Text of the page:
This FAQ answers some questions you may have about privacy, hepatitis C infection and the law.
As a general rule, people have a right to keep their health information private, including information about their hepatitis C virus (HCV) infection or disease.
If you do not answer questions truthfully—for example, if a person does not report the he or she has the hepatitis C virus—and the insurance company finds out, the insurance policy will be void and the insurance company may claim that fraud was committed.
Not all insurance policies require that you provide medical information in order to become insured.
However, people are encouraged to think about the benefits of disclosing to healthcare staff.
For example, it may be important for the healthcare provider to know about the hepatitis C infection in order to provide high-quality healthcare that will take into account the existing liver disease.
For example, doctors should not discriminate against a person, refuse them as a patient or end the healthcare provider-patient relationship because of a “disability.” However, a healthcare provider may not have the skills or knowledge to treat a patient effectively, so they may refer that patient to another care provider and must clearly communicate the reasons to the patient.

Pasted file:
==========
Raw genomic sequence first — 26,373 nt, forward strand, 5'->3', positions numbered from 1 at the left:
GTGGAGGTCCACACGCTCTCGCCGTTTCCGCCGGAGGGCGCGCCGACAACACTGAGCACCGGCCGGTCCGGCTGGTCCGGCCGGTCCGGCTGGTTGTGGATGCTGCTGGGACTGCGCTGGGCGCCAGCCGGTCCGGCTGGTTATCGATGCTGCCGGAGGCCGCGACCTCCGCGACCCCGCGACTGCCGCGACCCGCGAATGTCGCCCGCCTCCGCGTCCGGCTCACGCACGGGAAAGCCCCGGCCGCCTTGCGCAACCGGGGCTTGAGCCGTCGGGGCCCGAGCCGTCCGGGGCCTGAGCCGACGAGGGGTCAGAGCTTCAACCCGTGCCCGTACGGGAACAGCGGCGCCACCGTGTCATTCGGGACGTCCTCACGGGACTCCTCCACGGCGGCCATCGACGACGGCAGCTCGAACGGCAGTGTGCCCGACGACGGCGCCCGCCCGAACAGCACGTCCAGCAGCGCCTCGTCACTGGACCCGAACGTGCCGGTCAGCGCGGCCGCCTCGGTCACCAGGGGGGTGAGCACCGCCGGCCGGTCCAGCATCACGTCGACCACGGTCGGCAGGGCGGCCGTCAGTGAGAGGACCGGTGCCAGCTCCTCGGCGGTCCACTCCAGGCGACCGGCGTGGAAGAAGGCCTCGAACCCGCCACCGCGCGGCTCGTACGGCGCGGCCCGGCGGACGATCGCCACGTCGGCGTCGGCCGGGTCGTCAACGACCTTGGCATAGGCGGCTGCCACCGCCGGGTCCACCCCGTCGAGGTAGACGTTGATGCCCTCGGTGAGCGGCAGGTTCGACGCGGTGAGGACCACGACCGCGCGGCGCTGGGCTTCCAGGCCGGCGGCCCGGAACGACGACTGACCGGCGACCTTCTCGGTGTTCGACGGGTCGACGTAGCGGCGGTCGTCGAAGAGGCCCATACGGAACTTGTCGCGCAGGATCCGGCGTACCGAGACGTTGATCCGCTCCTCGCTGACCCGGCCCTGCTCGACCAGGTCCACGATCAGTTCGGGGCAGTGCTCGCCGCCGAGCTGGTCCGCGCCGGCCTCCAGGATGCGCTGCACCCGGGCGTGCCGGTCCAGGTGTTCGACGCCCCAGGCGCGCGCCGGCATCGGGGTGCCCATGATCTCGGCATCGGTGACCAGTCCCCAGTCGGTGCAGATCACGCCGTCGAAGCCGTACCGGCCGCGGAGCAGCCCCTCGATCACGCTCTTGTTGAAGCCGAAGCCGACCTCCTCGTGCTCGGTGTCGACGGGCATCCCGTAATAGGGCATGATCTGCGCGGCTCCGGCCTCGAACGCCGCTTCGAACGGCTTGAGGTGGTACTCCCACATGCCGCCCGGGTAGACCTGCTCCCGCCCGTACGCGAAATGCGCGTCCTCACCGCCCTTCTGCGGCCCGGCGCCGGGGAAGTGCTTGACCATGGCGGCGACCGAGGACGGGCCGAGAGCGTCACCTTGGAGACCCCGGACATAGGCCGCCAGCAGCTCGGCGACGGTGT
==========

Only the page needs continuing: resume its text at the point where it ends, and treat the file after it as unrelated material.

It is illegal for an employer or union to harass or discriminate against a person because of a “disability,” even if the only thing that limits the person’s ability to do the job is prejudice or stereotypes about the disability.You can seek legal advice from a lawyer, contact the human rights commission or tribunal in your province or territory, or contact the provincial or territorial college (the governing and licensing agency) of the professional in question.You can find more information at the Canadian Human Rights Commission. When you apply for various types of insurance coverage (including health insurance) you may be asked to provide personal health information so that the insurance company can determine whether you are eligible for insurance and how much it will cost to get insurance.Employers and unions cannot fire or treat a person negatively because he or she is infected with HCV or needs some time off because of symptoms of hepatitis C or side effects of hepatitis C treatment.If a person is sick because of the virus or medications used to treat HCV, the employer or union may need to make “accommodations” so that the employee can continue to do the essential duties of the job.But there are exceptions to these general rules, such as situations where there may be a legal duty for a person to disclose his or her HCV infection, or where someone else may have the legal power to disclose such information.Read the entire FAQ below, or click on a link to skip to a specific situation: Hepatitis C is a reportable disease.The database may include each person’s name, date of birth, gender, infection(s) and contact information.The type of information that gets reported to Public Health and stored in a database depends on the law and practice in that region.This means that when a person is diagnosed with HCV his or her name (and likely other information) is given to local, provincial or territorial Public Health.Public Health officials have a responsibility to monitor cases of infectious diseases, including hepatitis C.